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In re Wertzer

Court of Appeals of Georgia, Second Division

March 8, 2019


          MILLER, P. J., BROWN and GOSS, JJ.

          Brown, Judge.

         This is the third appearance before this Court of a case involving the guardianship of Sierra Leigh Wertzer, an incapacitated adult. In its first appearance, Grace Wertzer, Sierra's mother and guardian, appealed from the original guardianship order she sought and obtained as Sierra approached her 18th birthday, specifically challenging the probate court's authority to establish a set visitation schedule between Sierra and her father, Saul Wertzer. In re Estate of Wertzer, 330 Ga.App. 294 (765 S.E.2d 425) (2014) ("Wertzer I"). In its second appearance, Grace appealed from the probate court's December 2016 order removing the requirement for supervision during visits between Sierra and Saul. In re Estate of Wertzer, 343 Ga.App. XXIV (Case No. A17A1223, October 27, 2017) (unpublished) ("Wertzer II"). In Wertzer II, Grace alleged, inter alia, that the probate court erred in ordering her to pay half of the fees incurred by the ward for an attorney and guardian ad litem ("GAL") in relation to Saul's petition seeking to remove the requirement for supervised visits.[1] Id. at (3). We vacated the allocation of attorney fees and GAL fees, ruling that "[t]he probate court did not purport to make any findings with respect to [its] allocation of the challenged expenses" and remanded the case "for findings and legal citation in support of an allocation of fees, if any." Id. On remand, the probate court rejected the allocation of attorney fees, ruling that they shall be borne solely by the ward as follows: "All attorney fees incurred in relation to the [probate court's] December 2016 Order for Arthur Marateck, court-appointed attorney for the Ward, benefitted the Ward, and no finding was made pursuant to OCGA § 9-15-14 or other statute allowing for the award of attorney fees." As for the GAL fees, the probate court concluded that Grace, Saul, and Sierra "shall each be responsible for 1/3 of all fees incurred . . . as a reasonable and necessary expense of litigation in which all parties sought relief and/or benefitted from the appointment of the guardian ad litem."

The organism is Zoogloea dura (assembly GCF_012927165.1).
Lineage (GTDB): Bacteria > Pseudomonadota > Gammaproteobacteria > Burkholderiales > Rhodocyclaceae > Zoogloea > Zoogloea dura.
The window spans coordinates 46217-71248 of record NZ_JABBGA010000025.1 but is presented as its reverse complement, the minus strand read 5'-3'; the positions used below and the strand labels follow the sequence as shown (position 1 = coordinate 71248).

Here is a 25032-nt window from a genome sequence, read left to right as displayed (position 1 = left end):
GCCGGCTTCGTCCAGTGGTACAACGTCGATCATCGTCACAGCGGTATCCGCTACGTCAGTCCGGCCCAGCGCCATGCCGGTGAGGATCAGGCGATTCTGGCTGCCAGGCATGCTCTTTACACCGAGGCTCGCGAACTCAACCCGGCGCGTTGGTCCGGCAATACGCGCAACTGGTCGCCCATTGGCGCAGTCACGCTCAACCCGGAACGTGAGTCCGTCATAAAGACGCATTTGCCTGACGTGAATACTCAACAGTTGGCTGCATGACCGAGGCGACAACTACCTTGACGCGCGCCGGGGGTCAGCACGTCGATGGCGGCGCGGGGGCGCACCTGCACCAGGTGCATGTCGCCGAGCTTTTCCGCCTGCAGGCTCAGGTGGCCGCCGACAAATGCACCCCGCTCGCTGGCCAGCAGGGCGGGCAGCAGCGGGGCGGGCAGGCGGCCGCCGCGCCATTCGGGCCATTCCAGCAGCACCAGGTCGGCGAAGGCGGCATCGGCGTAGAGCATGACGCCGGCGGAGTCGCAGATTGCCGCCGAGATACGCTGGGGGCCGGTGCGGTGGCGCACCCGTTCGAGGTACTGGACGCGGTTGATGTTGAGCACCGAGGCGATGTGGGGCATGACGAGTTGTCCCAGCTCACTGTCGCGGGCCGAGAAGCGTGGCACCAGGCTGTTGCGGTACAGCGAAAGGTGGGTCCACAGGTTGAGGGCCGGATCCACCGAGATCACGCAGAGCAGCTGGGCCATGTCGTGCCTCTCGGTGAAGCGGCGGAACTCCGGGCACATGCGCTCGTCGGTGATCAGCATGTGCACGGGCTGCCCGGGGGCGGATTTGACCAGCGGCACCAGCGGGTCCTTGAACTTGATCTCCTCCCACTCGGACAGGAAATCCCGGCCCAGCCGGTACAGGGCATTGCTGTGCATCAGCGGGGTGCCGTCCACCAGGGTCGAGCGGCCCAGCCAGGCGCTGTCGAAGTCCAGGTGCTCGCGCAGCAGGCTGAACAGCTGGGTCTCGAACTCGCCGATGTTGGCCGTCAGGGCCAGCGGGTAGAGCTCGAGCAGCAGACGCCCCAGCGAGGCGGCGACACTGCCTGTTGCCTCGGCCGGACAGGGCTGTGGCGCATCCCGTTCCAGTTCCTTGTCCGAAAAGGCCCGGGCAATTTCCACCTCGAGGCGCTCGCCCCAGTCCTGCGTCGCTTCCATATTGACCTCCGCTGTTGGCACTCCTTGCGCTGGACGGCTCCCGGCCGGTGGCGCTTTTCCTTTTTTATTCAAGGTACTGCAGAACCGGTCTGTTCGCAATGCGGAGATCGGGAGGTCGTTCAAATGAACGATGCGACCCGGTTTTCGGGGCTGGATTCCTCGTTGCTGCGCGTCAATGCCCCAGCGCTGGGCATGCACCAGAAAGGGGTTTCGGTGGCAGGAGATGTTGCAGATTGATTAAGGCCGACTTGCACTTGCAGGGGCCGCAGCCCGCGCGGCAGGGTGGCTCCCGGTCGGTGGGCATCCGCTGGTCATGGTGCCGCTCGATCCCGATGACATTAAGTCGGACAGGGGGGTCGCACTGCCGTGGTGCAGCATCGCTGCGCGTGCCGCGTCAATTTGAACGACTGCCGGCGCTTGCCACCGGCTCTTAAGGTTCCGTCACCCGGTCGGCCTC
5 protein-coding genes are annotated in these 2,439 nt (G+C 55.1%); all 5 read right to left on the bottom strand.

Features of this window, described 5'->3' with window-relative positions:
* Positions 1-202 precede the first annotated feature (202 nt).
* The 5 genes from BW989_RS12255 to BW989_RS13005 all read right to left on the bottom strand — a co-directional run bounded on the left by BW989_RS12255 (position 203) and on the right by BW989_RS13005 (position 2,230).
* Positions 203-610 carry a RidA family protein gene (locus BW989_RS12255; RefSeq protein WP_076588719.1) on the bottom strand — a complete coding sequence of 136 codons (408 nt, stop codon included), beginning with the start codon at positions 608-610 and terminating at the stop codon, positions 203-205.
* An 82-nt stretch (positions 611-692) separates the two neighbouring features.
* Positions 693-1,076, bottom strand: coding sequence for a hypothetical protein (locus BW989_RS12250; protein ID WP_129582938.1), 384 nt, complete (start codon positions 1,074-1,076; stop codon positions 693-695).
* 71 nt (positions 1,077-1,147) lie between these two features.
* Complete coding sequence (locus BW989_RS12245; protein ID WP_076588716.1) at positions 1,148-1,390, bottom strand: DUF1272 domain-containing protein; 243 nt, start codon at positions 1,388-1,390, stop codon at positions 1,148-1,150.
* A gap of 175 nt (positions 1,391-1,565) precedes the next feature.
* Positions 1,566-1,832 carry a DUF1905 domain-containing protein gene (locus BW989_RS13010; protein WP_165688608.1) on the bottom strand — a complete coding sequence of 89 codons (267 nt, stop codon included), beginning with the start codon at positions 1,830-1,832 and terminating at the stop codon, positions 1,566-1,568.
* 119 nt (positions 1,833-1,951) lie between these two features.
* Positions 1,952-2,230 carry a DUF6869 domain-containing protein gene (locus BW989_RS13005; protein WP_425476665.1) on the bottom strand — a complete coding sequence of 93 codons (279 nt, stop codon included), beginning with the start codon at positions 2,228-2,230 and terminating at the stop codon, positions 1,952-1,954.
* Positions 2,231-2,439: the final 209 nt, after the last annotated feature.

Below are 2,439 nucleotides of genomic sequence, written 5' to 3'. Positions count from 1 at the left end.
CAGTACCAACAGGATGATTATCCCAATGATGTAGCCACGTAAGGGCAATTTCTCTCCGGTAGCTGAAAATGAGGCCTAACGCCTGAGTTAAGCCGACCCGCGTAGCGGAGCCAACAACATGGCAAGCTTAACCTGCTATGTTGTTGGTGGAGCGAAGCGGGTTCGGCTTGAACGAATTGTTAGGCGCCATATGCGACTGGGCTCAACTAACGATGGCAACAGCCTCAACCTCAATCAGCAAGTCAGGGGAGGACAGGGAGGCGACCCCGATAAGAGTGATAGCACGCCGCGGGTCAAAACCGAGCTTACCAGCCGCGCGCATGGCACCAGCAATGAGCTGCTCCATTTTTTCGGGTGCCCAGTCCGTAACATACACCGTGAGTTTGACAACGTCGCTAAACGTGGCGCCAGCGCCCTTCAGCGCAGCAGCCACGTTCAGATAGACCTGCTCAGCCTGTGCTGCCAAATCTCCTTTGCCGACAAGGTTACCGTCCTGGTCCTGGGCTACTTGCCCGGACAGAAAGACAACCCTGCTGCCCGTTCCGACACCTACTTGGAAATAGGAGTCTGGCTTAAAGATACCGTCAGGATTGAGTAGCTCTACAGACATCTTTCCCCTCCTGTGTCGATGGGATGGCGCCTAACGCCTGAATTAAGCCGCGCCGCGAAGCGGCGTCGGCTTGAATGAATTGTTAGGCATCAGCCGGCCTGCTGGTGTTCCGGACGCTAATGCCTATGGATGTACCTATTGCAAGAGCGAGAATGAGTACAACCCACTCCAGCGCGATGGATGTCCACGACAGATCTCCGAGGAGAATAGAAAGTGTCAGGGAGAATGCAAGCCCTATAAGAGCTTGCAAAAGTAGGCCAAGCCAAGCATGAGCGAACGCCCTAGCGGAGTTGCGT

In her sole enumeration of error, Grace contends that the probate court erred in assessing against her the fees associated with the ward's GAL because there is no statutory authority authorizing such an award. While Grace recognizes that OCGA § 29-9-15 may authorize an award of reasonable fees to a court-appointed GAL, she contends that it does not authorize the probate court to award those fees against the guardian of the ward. For the reasons discussed below, we find that the probate court correctly awarded costs to the GAL, but that it erred in awarding those costs against Grace.

         In its order, the probate court expressly stated that OCGA § 9-15-14 did not apply, but characterized the GAL fees as an "expense of litigation." In her arguments on appeal, Grace characterizes the "guardian ad litem fees" as "attorney fees." They are neither. As explained below, the appellate courts of this state have repeatedly classified GAL fees as a cost of litigation.

         Title 29 of the Official Code of Georgia governs guardians and wards, and Chapter 9 of that Title guides the court proceedings involving guardians and wards.[2]See OCGA §§ 29-9-1 et seq. That chapter allows a court, in its discretion, to appoint a GAL "to represent the interests . . . of a ward in proceedings relating to the guardianship or conservatorship of that individual." OCGA § 29-9-2 (a). See also Uniform Probate Court Rule 5.4 (probate court, in its discretion, is responsible for choosing appropriate person to serve as GAL). As Grace points out in her brief, Chapter 9 of Title 29 further provides that "[a]ny legal counsel or guardian ad litem who is appointed by the court in a guardianship or conservatorship proceeding shall be awarded reasonable fees commensurate with the tasks performed and time devoted to the proceeding, including any appeal." OCGA § 29-9-15. In In re Olliff, 184 Ga.App. 846 (363 S.E.2d 158) (1987), we considered an application for expenses and attorney fees filed pursuant to former OCGA § 29-5-13, a predecessor to OCGA § 29-9-15, and concluded that the "'expenses'" referred to in that statute "are not expenses of litigation but, rather, are tantamount to 'costs' incurred in a judicial proceeding. . . ." (Emphasis supplied.) Olliff, 184 Ga.App. at 847. See also In re Connell, 217 Ga.App. 523 (457 S.E.2d 832) (1995).[3]